While working on a health care account, we conducted research on how people choose a health care provider or hospital. We found that when it comes to their health, consumers consider several factors and take the time to ensure they are making a good choice.
For starters, convenience is only a factor after consumers determine that the health institution they are considering is a good fit for them. Otherwise, they don’t mind traveling far.
Other considerations include:
- Has the health care provider or hospital had success with the consumer’s specific condition?
- Do they have a successful track record?
- What are their range of services?
- Do they have the top doctors in their field?
- What is their reputation?
- What insurance do they accept?
- How modern and clean are the facilities?
Patients also listen to advice and recommendations from their physician and will often try to experience the facilities firsthand before making a decision.
Consumer reports show that a variety of even more factors come into play here, including patient experience, patient outcome, hospital practices, safety scores and adverse events in surgical procedures.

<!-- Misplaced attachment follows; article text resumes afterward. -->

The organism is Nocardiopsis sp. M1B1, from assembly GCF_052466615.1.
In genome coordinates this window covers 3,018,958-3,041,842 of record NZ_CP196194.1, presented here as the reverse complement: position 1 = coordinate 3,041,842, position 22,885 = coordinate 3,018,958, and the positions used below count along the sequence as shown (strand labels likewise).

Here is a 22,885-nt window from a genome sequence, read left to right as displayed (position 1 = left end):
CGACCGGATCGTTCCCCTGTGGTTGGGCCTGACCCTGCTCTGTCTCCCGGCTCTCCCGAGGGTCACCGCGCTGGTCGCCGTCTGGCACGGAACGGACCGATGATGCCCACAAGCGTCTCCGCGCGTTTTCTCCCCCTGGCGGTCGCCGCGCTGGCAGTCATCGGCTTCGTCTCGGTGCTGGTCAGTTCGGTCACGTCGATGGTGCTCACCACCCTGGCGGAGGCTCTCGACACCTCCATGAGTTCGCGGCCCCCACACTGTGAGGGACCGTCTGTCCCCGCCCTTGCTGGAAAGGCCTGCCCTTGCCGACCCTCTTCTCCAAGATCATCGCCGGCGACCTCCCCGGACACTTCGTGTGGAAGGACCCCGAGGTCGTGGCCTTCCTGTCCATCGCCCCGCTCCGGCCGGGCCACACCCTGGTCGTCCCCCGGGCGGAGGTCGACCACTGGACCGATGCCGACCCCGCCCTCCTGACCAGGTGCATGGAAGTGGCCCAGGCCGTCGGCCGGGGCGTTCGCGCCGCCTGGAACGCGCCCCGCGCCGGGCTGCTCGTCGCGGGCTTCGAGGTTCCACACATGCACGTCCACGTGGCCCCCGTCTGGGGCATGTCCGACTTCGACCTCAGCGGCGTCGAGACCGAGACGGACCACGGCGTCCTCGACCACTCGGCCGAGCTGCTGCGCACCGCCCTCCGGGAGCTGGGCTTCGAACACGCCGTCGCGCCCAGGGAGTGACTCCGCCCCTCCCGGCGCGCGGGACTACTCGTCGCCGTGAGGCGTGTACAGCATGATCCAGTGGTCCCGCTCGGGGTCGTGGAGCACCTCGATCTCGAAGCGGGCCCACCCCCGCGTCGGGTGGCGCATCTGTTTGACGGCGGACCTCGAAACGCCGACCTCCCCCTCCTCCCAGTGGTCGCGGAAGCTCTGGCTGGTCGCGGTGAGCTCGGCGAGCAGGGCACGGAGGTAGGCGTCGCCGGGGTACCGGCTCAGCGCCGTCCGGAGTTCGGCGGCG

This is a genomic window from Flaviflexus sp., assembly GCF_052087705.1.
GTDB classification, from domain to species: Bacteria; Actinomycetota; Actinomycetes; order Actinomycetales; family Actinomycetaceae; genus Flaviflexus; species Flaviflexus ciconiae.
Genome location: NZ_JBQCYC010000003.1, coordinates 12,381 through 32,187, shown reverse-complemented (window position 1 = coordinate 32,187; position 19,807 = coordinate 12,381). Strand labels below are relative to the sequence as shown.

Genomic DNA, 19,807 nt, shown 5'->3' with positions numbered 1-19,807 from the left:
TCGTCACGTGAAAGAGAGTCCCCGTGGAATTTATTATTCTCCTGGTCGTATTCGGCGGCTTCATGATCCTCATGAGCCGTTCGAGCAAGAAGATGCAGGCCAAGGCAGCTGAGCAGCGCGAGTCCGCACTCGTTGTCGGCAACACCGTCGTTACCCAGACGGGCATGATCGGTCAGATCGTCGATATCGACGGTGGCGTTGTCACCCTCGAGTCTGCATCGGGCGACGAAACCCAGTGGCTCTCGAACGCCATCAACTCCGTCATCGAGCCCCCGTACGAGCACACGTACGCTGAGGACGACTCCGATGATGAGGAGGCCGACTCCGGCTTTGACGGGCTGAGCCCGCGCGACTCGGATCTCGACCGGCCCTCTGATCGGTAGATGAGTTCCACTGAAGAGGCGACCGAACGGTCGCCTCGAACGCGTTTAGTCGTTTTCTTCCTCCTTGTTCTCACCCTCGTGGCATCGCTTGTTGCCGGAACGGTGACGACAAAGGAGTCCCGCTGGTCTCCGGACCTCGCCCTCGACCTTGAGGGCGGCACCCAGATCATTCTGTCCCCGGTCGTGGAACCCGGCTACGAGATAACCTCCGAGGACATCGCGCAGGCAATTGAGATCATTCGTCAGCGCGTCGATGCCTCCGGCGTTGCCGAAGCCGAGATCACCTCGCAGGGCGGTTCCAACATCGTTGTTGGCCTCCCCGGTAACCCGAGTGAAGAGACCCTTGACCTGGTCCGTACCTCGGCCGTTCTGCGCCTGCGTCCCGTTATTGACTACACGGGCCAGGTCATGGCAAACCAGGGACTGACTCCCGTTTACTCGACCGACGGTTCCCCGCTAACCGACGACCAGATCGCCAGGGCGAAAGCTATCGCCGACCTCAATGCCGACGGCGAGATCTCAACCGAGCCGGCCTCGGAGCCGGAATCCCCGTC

Notice I haven’t mentioned marketing yet.
Does marketing make a difference? The short answer is yes. We have always wondered why so much of hospital advertising lacks facts about who they are, their quality of care and their facilities. This actually would work better and resonate with consumers more than featuring patient stories in ads.
As the agency of record for a Medicare Advantage plan for more than eight years, we saw firsthand how important it was to educate potential customers with advertising that provided facts about the health plan. (Again, when it comes to health care consumers are willing to do the research to ensure they are making the right choice.)
In campaign after campaign, we featured benefits and highlighted the quality of plans, the hospital’s accessibility and the choice of doctors available. The results were tremendous. When we began work with Medicare Advantage, they had 6,000 members; they had 36,000 members by the time the company was sold for more than $400 million dollars just a few years later.
The end result was clear. When it’s time to select a hospital or a health plan, people don’t choose based on convenience, or because it’s pretty or they have a friend who works there. They choose the option that offers quality of care, a solid track record and the top specialists and doctors. And marketing can make a difference.